Navajo Code Talker dies at 96; less than a handful remain

FILE - Leland Anthony, Arizona Rep. for Indian Health Incorp., left, speaks with Navajo code talker Joe Vandever Sr. during Native American Day at the roundhouse in Santa Fe, New Mexico, Feb. 4, 2011 | Photo by Jane Phillips/The New Mexican via the Associated Press, St. George News

WINDOW ROCK, Ariz. (AP) — One of the few remaining Navajo Code Talkers who used their native language to confound the Japanese in World War II has died.

Joe Vandever Sr. died of health complications Friday in Haystack, New Mexico, according to his family. He was 96.

Tribal leaders called Vandever a “great warrior” and a “compassionate family man” and asked Navajos to keep his spirit and his family in their prayers.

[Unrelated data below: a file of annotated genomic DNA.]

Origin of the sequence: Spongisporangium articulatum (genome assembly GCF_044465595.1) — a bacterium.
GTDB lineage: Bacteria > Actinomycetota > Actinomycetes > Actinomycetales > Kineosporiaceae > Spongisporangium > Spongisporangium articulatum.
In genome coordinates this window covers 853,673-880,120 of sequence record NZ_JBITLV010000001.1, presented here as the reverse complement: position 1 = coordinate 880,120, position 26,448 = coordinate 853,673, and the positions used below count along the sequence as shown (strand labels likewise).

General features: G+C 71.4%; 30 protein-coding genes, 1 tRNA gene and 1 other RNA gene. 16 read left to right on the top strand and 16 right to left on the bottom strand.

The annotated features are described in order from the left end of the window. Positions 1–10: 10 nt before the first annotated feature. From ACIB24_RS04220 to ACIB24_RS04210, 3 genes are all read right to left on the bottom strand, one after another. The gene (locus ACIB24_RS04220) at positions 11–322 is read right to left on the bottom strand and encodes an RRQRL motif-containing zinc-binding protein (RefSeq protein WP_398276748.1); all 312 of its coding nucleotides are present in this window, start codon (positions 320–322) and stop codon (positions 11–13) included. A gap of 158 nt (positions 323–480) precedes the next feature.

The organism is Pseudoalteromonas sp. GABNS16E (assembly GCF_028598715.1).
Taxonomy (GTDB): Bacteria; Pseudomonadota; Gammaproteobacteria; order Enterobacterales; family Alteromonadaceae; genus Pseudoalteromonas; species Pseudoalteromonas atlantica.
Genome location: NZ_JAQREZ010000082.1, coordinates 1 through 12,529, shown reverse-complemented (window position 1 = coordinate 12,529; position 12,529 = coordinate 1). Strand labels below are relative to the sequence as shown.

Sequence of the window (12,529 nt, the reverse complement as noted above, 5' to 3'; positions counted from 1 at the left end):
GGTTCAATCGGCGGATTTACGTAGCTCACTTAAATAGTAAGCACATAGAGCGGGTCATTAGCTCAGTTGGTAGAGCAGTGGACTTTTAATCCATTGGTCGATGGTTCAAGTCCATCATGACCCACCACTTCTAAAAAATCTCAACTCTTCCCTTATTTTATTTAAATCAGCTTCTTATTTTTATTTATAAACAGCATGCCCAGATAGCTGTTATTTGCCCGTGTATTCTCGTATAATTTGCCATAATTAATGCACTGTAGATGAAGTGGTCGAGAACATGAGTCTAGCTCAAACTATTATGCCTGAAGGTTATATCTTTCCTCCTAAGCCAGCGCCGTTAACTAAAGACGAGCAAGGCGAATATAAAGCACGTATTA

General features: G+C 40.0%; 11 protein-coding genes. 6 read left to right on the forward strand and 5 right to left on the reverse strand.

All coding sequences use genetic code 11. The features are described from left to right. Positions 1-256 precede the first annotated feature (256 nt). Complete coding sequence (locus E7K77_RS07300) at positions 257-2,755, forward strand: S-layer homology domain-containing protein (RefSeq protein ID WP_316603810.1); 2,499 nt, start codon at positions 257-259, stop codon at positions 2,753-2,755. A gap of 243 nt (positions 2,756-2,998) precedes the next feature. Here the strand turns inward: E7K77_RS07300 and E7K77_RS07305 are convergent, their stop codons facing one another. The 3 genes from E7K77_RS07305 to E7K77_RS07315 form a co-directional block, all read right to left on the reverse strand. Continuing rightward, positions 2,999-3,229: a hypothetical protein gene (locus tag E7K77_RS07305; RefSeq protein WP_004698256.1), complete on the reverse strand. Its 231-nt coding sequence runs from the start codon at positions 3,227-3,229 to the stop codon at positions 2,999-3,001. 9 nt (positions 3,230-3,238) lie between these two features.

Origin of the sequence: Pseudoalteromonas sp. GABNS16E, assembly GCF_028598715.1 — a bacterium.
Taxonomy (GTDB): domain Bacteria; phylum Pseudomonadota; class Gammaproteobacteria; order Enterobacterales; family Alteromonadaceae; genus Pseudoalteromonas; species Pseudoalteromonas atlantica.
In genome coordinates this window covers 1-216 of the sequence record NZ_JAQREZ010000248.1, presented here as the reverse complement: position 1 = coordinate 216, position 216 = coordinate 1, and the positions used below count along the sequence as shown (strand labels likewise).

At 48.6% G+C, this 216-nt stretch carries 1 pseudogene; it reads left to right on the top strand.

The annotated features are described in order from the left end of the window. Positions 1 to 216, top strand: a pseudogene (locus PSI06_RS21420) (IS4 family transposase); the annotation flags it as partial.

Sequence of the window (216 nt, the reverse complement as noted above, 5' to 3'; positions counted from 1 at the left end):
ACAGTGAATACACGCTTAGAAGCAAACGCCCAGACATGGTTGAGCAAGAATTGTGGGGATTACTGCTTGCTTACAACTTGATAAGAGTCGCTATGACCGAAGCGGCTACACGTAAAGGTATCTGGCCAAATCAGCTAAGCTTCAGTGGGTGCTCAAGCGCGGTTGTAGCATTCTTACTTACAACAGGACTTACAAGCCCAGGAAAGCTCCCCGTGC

Vandever was among hundreds of Navajos who served in the U.S. Marine Corps, transmitting messages using a code based on the Navajo language. The code developed by an original group of 29 Navajos was never broken.

Vandever’s death leaves less than a handful of Navajo Code Talkers still alive.

Vandever enlisted in the Marines in Santa Fe in March 1943 and was honorably discharged in January 1946. He worked multiple jobs after the war, including for an oil company and as a mining prospector, and stressed the importance of the Navajo language. He also was a medicine man.

Vandever is survived by a sister, several children and dozens of grandchildren and great-grandchildren. He had one great-great-grandchild.

Vandever’s wife of 73 years, Bessie, died last September.

He will be buried at the Santa Fe National Cemetery. Arrangements are pending.

Vandever’s death comes nearly two years after Navajo Code Talker Samuel Tom Holiday passed away in Ivins at the age of 94.

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